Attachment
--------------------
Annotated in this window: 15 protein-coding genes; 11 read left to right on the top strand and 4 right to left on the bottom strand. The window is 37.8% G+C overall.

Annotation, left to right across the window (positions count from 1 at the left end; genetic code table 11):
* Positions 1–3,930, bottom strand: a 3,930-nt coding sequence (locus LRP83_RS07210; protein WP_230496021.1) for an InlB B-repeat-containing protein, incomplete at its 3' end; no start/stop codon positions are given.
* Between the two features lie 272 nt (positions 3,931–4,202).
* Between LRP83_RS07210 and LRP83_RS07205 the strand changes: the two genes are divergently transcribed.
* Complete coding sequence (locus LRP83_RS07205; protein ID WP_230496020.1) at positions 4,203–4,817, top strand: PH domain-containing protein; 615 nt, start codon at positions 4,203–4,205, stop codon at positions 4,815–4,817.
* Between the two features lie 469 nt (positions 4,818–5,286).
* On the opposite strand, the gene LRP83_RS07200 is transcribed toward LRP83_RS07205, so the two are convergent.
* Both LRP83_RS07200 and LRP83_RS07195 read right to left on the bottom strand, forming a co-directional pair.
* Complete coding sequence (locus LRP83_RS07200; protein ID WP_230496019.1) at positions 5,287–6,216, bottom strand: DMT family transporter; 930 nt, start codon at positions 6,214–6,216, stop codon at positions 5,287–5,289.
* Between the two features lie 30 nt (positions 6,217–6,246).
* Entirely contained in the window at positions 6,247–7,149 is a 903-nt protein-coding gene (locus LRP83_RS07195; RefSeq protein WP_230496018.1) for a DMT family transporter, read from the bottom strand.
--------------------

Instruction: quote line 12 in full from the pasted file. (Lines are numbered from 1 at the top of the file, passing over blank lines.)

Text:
* Entirely contained in the window at positions 6,247–7,149 is a 903-nt protein-coding gene (locus LRP83_RS07195; RefSeq protein WP_230496018.1) for a DMT family transporter, read from the bottom strand.